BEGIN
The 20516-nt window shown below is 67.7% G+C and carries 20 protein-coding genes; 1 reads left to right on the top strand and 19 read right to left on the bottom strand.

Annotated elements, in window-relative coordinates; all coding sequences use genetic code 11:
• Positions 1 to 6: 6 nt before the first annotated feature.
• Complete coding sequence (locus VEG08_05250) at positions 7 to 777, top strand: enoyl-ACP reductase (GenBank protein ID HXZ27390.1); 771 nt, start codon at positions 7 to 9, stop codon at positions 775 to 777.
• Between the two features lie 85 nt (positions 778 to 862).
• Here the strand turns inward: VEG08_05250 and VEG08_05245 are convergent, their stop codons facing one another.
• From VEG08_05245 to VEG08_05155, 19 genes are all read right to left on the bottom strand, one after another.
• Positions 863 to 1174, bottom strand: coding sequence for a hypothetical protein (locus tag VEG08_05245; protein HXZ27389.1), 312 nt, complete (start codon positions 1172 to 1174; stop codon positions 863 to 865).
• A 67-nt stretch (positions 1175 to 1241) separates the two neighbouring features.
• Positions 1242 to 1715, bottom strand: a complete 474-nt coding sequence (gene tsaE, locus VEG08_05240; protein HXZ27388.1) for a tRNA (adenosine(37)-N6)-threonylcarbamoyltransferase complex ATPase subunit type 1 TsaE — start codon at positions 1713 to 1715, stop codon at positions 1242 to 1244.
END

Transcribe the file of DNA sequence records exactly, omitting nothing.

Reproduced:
The 20516-nt window shown below is 67.7% G+C and carries 20 protein-coding genes; 1 reads left to right on the top strand and 19 read right to left on the bottom strand.

Annotated elements, in window-relative coordinates; all coding sequences use genetic code 11:
• Positions 1 to 6: 6 nt before the first annotated feature.
• Complete coding sequence (locus VEG08_05250) at positions 7 to 777, top strand: enoyl-ACP reductase (GenBank protein ID HXZ27390.1); 771 nt, start codon at positions 7 to 9, stop codon at positions 775 to 777.
• Between the two features lie 85 nt (positions 778 to 862).
• Here the strand turns inward: VEG08_05250 and VEG08_05245 are convergent, their stop codons facing one another.
• From VEG08_05245 to VEG08_05155, 19 genes are all read right to left on the bottom strand, one after another.
• Positions 863 to 1174, bottom strand: coding sequence for a hypothetical protein (locus tag VEG08_05245; protein HXZ27389.1), 312 nt, complete (start codon positions 1172 to 1174; stop codon positions 863 to 865).
• A 67-nt stretch (positions 1175 to 1241) separates the two neighbouring features.
• Positions 1242 to 1715, bottom strand: a complete 474-nt coding sequence (gene tsaE, locus VEG08_05240; protein HXZ27388.1) for a tRNA (adenosine(37)-N6)-threonylcarbamoyltransferase complex ATPase subunit type 1 TsaE — start codon at positions 1713 to 1715, stop codon at positions 1242 to 1244.